Wednesday, October 11, 2006

Iraq: 4 more years?

AP reports:

"The U.S. Army has plans to keep the current level of soldiers in Iraq through 2010, the top Army officer said Wednesday, a later date than Bush administration or Pentagon officials have mentioned thus far."

Wow, that's quite a surprise. Maybe, someone ought to tell the good general that you don't come out and say things like that when your commander-in-chief is trying to make sure he keeps his party's majority in Congress. (This might all be acedemic anyway if we go to war with one of the other axis of evil countries W. has his sights on.)

Gen. Peter J. Schoomaker says, "this is not a prediction that things are going poorly. . . It's just that I have to have enough ammo in the magazine that I can continue to shoot as long as they want us to shoot."

I hope this is only a rhetorical magazine he's talking about because, apparently, either Sunni insurgents or Mahdi Army types blew up a US ammo dump in Baghdad last night, which set off a "barrage of explosions that continued to shake the capital on Wednesday morning, according to AP.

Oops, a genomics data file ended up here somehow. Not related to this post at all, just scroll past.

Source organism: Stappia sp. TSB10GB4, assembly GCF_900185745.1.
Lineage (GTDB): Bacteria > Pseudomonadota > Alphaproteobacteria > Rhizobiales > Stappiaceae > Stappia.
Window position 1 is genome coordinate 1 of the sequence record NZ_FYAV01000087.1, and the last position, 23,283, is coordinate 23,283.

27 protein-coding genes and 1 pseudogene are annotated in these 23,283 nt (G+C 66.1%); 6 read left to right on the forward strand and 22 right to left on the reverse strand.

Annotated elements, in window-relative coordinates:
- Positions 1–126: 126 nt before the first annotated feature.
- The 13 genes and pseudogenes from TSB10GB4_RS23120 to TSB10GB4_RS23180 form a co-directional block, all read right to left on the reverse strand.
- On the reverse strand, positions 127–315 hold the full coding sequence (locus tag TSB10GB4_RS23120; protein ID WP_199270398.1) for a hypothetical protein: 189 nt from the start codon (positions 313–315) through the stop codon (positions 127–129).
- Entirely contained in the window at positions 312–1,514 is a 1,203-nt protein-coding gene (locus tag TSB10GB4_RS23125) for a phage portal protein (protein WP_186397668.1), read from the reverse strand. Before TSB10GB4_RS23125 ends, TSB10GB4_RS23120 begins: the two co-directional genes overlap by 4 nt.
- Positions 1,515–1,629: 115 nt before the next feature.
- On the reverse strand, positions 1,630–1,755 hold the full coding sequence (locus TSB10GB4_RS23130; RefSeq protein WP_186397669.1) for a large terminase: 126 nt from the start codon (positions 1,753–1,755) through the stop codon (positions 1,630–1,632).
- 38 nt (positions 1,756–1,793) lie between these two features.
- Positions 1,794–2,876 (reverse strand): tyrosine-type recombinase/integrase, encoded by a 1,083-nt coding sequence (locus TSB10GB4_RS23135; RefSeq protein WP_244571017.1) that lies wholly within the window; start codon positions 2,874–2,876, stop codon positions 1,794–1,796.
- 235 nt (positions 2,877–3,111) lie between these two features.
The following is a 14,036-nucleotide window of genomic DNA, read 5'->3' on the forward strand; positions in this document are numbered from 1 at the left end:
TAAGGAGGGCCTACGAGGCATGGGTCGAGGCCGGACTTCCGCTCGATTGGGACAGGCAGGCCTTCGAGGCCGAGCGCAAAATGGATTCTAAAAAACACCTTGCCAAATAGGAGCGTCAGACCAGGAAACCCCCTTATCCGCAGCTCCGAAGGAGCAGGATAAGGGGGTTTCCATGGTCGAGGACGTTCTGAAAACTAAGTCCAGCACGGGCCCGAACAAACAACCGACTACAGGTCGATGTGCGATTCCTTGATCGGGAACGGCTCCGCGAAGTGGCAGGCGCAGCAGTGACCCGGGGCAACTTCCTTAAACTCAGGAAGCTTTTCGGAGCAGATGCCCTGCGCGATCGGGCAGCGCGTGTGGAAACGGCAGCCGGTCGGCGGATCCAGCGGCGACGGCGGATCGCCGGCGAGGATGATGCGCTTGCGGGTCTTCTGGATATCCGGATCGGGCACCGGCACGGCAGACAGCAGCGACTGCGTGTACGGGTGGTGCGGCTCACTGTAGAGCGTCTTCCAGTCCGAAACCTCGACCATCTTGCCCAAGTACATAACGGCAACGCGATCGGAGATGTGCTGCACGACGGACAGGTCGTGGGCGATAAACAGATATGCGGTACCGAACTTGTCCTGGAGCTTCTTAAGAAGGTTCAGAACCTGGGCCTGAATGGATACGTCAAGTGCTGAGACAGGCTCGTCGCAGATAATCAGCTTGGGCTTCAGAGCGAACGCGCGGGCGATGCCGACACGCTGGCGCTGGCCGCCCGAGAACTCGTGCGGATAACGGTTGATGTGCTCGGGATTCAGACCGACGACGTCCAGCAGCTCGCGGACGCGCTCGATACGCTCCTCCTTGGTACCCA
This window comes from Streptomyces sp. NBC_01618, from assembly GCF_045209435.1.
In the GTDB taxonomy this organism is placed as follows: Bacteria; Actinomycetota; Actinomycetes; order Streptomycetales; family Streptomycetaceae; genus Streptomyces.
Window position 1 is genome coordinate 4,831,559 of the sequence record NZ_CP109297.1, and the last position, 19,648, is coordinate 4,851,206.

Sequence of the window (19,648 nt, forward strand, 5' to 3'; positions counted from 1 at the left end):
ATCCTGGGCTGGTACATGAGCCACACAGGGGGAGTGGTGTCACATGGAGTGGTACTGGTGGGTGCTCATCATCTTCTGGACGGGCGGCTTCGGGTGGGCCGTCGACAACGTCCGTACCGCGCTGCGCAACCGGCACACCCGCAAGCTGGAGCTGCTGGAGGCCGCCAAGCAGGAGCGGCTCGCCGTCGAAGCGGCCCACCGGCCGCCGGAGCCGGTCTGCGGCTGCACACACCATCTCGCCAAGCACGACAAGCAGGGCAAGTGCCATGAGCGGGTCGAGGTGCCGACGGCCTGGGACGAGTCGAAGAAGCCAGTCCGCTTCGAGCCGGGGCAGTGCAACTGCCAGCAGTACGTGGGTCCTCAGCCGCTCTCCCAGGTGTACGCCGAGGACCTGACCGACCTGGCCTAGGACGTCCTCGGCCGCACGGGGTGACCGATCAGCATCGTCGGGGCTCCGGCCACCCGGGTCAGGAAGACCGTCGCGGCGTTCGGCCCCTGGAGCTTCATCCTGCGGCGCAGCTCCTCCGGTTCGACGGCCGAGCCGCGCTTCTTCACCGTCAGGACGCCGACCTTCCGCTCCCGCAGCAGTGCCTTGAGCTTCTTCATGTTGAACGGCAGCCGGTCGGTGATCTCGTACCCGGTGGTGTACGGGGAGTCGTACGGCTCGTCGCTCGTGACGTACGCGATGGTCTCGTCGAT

I don't know about you, but I'm getting the distinct impression this new "Battle of Baghdad," is going to turn out to be a lot more like Fallujah II, rather than Paris 1944. The Independant reported last week that US casualties are soaring. Last month "776 soldiers were wounded in action in Iraq." And this month alone we've lost 44 US troops killed in action. How long before the US starts resorting to "shake and bake" tactics, is my question.

If we do, the US military ought to pay attention to new Iraqi death squad web sites that are listing the names of people who they want killed. NEWSWEEK reported this week that one web site offers helpful hints to Mahdi Army types on how to avoid getting captured or killed by US troops: "Don't wear black," one advises the blackclad jihadis. "Other tips: 'Hide your weapons,' don't stand in groups, and 'never admit you're a member of the militia.'" So, why are these guys giving us so much trouble again?

But, not to worry, there's signs of political progress in Iraq. The BBC reports:

"The Iraqi parliament has approved a law allowing provinces to merge into regions which would enjoy a measure of autonomy. The vote went through unanimously, but only 138 of the chamber's 275 members were present. Absentees included the two biggest Sunni blocs and two of the factions that make up the big Shia alliance."

Maybe that's the only way to get anything done in the Iraqi government, make sure half of them aren't there. In any case, it looks like some of the Iraqis are taking Joe Biden's ideas for a partition to heart.

Next crisis up is Kurdistan. . .

Read more of this stuff at my foreign policy blog "let's talk about democracy," where I'll be expandnig on all of this tomorrow.


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